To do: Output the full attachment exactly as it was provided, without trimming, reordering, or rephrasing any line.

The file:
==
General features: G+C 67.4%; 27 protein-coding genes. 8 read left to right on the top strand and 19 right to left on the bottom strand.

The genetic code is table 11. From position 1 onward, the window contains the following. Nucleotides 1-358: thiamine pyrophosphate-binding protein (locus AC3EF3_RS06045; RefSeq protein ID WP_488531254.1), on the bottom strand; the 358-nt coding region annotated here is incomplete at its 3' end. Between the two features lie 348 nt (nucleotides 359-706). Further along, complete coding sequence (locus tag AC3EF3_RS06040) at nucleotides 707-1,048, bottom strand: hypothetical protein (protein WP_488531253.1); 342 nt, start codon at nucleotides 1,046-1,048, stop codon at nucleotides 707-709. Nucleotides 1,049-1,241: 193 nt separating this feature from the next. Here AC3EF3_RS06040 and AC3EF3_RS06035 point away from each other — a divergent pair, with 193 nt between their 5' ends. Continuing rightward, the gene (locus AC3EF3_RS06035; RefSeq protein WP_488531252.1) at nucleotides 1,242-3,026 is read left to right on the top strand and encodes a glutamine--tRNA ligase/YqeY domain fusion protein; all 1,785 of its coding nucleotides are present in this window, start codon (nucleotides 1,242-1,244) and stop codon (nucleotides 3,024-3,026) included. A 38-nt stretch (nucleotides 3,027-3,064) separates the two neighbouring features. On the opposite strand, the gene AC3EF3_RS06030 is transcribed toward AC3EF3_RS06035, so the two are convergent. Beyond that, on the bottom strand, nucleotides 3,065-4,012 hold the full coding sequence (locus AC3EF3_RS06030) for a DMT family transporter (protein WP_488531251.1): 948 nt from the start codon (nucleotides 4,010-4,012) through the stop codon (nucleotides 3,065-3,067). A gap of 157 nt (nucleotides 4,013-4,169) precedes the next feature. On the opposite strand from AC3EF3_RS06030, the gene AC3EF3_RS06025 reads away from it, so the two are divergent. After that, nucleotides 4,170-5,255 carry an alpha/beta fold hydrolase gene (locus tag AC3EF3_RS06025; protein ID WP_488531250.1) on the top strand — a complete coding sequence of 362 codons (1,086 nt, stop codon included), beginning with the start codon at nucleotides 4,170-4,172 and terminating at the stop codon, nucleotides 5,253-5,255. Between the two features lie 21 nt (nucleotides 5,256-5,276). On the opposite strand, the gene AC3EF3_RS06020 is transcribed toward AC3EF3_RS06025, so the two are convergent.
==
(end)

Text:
General features: G+C 67.4%; 27 protein-coding genes. 8 read left to right on the top strand and 19 right to left on the bottom strand.

The genetic code is table 11. From position 1 onward, the window contains the following. Nucleotides 1-358: thiamine pyrophosphate-binding protein (locus AC3EF3_RS06045; RefSeq protein ID WP_488531254.1), on the bottom strand; the 358-nt coding region annotated here is incomplete at its 3' end. Between the two features lie 348 nt (nucleotides 359-706). Further along, complete coding sequence (locus tag AC3EF3_RS06040) at nucleotides 707-1,048, bottom strand: hypothetical protein (protein WP_488531253.1); 342 nt, start codon at nucleotides 1,046-1,048, stop codon at nucleotides 707-709. Nucleotides 1,049-1,241: 193 nt separating this feature from the next. Here AC3EF3_RS06040 and AC3EF3_RS06035 point away from each other — a divergent pair, with 193 nt between their 5' ends. Continuing rightward, the gene (locus AC3EF3_RS06035; RefSeq protein WP_488531252.1) at nucleotides 1,242-3,026 is read left to right on the top strand and encodes a glutamine--tRNA ligase/YqeY domain fusion protein; all 1,785 of its coding nucleotides are present in this window, start codon (nucleotides 1,242-1,244) and stop codon (nucleotides 3,024-3,026) included. A 38-nt stretch (nucleotides 3,027-3,064) separates the two neighbouring features. On the opposite strand, the gene AC3EF3_RS06030 is transcribed toward AC3EF3_RS06035, so the two are convergent. Beyond that, on the bottom strand, nucleotides 3,065-4,012 hold the full coding sequence (locus AC3EF3_RS06030) for a DMT family transporter (protein WP_488531251.1): 948 nt from the start codon (nucleotides 4,010-4,012) through the stop codon (nucleotides 3,065-3,067). A gap of 157 nt (nucleotides 4,013-4,169) precedes the next feature. On the opposite strand from AC3EF3_RS06030, the gene AC3EF3_RS06025 reads away from it, so the two are divergent. After that, nucleotides 4,170-5,255 carry an alpha/beta fold hydrolase gene (locus tag AC3EF3_RS06025; protein ID WP_488531250.1) on the top strand — a complete coding sequence of 362 codons (1,086 nt, stop codon included), beginning with the start codon at nucleotides 4,170-4,172 and terminating at the stop codon, nucleotides 5,253-5,255. Between the two features lie 21 nt (nucleotides 5,256-5,276). On the opposite strand, the gene AC3EF3_RS06020 is transcribed toward AC3EF3_RS06025, so the two are convergent.